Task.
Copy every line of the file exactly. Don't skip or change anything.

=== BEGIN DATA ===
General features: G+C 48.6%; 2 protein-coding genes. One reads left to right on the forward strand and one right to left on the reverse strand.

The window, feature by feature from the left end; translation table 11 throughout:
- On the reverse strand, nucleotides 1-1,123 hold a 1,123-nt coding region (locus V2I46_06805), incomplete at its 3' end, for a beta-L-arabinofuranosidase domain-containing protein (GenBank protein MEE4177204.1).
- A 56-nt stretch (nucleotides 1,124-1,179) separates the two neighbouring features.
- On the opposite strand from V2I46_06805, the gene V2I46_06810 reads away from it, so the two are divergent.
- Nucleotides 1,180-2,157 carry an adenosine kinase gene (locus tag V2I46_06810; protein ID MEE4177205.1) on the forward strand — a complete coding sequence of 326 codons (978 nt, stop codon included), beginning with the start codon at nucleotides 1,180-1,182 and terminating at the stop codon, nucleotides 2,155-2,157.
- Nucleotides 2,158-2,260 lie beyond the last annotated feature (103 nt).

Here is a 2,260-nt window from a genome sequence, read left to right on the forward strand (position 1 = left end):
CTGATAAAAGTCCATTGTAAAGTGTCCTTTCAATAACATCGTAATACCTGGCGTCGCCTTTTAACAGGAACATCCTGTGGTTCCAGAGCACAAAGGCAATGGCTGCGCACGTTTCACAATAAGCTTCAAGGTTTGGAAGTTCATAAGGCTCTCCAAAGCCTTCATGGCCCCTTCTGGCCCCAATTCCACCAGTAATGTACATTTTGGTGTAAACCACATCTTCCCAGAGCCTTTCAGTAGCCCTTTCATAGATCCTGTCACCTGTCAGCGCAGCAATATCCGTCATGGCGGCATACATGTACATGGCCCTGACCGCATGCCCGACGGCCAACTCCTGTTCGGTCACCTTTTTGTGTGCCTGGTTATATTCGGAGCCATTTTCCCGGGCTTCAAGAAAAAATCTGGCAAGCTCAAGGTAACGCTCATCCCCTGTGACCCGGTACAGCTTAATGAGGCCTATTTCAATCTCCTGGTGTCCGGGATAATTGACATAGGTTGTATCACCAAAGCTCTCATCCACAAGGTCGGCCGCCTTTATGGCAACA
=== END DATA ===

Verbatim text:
General features: G+C 48.6%; 2 protein-coding genes. One reads left to right on the forward strand and one right to left on the reverse strand.

The window, feature by feature from the left end; translation table 11 throughout:
- On the reverse strand, nucleotides 1-1,123 hold a 1,123-nt coding region (locus V2I46_06805), incomplete at its 3' end, for a beta-L-arabinofuranosidase domain-containing protein (GenBank protein MEE4177204.1).
- A 56-nt stretch (nucleotides 1,124-1,179) separates the two neighbouring features.
- On the opposite strand from V2I46_06805, the gene V2I46_06810 reads away from it, so the two are divergent.
- Nucleotides 1,180-2,157 carry an adenosine kinase gene (locus tag V2I46_06810; protein ID MEE4177205.1) on the forward strand — a complete coding sequence of 326 codons (978 nt, stop codon included), beginning with the start codon at nucleotides 1,180-1,182 and terminating at the stop codon, nucleotides 2,155-2,157.
- Nucleotides 2,158-2,260 lie beyond the last annotated feature (103 nt).

Here is a 2,260-nt window from a genome sequence, read left to right on the forward strand (position 1 = left end):
CTGATAAAAGTCCATTGTAAAGTGTCCTTTCAATAACATCGTAATACCTGGCGTCGCCTTTTAACAGGAACATCCTGTGGTTCCAGAGCACAAAGGCAATGGCTGCGCACGTTTCACAATAAGCTTCAAGGTTTGGAAGTTCATAAGGCTCTCCAAAGCCTTCATGGCCCCTTCTGGCCCCAATTCCACCAGTAATGTACATTTTGGTGTAAACCACATCTTCCCAGAGCCTTTCAGTAGCCCTTTCATAGATCCTGTCACCTGTCAGCGCAGCAATATCCGTCATGGCGGCATACATGTACATGGCCCTGACCGCATGCCCGACGGCCAACTCCTGTTCGGTCACCTTTTTGTGTGCCTGGTTATATTCGGAGCCATTTTCCCGGGCTTCAAGAAAAAATCTGGCAAGCTCAAGGTAACGCTCATCCCCTGTGACCCGGTACAGCTTAATGAGGCCTATTTCAATCTCCTGGTGTCCGGGATAATTGACATAGGTTGTATCACCAAAGCTCTCATCCACAAGGTCGGCCGCCTTTATGGCAACA